The Hate U Give (2018)

The Hate U Give

Reasons to live give reasons to die.  Teenager Starr Carter (Amandla Stenberg) is constantly switching between two worlds – the poor, mostly black neighborhood of Garden Heights where she lives with her parents and brothers and the wealthy, mostly white private school Williamson Prep that she attends with her half-brother Seven (Lamar Johnson). They are in an extreme minority and she has a white boyfriend, Chris (K.J. Apa) and a white best friend, Hailey (Sabrina Carpenter). The uneasy balance between these worlds is soon shattered when she witnesses the fatal shooting of her childhood best friend Khalil (Algee Smith) at the hands of a police officer despite his having done nothing except driving while black. Facing pressure from all sides of the community, Starr must find her own voice and decide to stand up for what’s right while her father Maverick (Russell Hornsby) fears that speaking out will bring down the wrath of local drug dealer King (Anthony Mackie) his former gang leader; and mom Lisa (Regina Hall) tries to keep everyone on the right path ... If you don’t see my blackness you don’t see me. Sadly that terrific screenwriter Audrey Wells succumbed to cancer on the eve of this film’s release, an adaptation of a Young Adult novel (by Angie Thomas) which despite some structural flaws and a somewhat aphoristic and preachy line in virtue-signalling dialogue is a triumph of performance and to a lesser extent, presentation. Stenberg is very good as the protagonist, a girl who struggles with her identity living between two communities but who cannot leave her past behind because she can’t forget that’s her family, her race, her true self. You can see in this the traces of Boyz in the Hood and the legacy of that film lies in a story twist here: a father who actually sticks with his family following a spell in jail for the drug lord but who tries to change the course of his children’s experience by quoting from the Black Power handbook while the kids relate to Tupac (hence the title, from THUG LIFE).  It’s also about hypocrisy, peer pressure, racism and (dread the term) cultural appropriation. More than anything, it’s about doing the right thing. There are some very good narrative bumps – when Starr’s policeman uncle Carlos (Common) tells her precisely what goes through a cop’s head when he is alone on a traffic stop;  when Starr shows Hailey what happens when a hairbrush is mistaken for a gun; and when Tupac’s lyrical prediction comes true. The location is not specified but it’s stunningly shot by Mihai Mâlaimare Jr and well directed by George Tillman Jr.  Violence. Brutality. It’s the same story, just a different name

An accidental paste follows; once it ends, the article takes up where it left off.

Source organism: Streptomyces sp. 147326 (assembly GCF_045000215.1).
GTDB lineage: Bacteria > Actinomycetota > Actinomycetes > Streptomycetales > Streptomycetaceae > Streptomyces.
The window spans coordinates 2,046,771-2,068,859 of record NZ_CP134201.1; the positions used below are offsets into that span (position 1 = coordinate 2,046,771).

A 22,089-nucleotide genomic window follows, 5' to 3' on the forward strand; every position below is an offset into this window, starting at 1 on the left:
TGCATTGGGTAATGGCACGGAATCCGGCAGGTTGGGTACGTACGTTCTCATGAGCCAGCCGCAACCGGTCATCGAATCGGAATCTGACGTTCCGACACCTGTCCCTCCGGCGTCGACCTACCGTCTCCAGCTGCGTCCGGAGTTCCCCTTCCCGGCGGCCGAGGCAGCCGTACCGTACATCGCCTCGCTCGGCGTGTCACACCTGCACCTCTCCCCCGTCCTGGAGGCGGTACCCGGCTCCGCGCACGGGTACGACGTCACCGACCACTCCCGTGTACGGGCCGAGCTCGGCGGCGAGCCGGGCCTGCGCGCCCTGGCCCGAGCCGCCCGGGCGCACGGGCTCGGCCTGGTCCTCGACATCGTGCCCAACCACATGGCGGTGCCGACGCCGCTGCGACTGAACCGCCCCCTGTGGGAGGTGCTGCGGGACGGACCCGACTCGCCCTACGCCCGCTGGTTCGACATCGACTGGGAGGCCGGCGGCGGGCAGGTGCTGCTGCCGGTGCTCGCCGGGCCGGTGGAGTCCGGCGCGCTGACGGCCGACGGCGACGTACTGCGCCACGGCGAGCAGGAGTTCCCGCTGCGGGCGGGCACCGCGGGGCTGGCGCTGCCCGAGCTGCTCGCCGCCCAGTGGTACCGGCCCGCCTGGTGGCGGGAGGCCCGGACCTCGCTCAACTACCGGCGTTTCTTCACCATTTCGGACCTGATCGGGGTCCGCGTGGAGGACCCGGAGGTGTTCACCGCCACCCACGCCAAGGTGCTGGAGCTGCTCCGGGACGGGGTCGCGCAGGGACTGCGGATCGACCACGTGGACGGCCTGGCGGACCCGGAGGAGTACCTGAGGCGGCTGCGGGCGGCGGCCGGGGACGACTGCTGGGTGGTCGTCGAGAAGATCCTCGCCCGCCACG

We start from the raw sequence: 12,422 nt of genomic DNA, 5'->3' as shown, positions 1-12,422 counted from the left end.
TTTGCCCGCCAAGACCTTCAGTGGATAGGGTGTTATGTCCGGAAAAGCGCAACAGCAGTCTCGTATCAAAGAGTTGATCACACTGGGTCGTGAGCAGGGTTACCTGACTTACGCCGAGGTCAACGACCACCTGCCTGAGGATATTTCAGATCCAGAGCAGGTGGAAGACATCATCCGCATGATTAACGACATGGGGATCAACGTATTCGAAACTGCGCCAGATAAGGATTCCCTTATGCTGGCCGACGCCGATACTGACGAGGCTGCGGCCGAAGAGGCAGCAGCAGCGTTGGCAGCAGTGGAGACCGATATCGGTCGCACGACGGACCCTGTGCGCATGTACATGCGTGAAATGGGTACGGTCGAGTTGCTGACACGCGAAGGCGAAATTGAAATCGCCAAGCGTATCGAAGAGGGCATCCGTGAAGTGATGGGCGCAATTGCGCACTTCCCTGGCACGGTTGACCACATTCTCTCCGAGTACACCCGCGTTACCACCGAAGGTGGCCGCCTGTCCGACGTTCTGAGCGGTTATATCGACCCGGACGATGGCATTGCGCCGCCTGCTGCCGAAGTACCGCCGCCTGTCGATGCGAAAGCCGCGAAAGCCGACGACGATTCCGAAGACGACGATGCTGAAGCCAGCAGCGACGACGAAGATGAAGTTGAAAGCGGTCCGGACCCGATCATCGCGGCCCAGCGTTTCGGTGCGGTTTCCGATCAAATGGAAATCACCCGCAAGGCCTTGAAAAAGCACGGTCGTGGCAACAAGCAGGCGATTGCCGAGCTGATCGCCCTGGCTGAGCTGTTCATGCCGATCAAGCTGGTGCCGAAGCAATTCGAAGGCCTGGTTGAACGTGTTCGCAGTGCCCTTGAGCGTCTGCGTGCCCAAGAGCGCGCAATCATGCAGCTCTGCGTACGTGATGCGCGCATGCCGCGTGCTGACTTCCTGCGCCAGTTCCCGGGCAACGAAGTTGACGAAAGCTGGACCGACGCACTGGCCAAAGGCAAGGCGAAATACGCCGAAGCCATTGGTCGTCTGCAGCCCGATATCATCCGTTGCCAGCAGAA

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Silkwood (1983)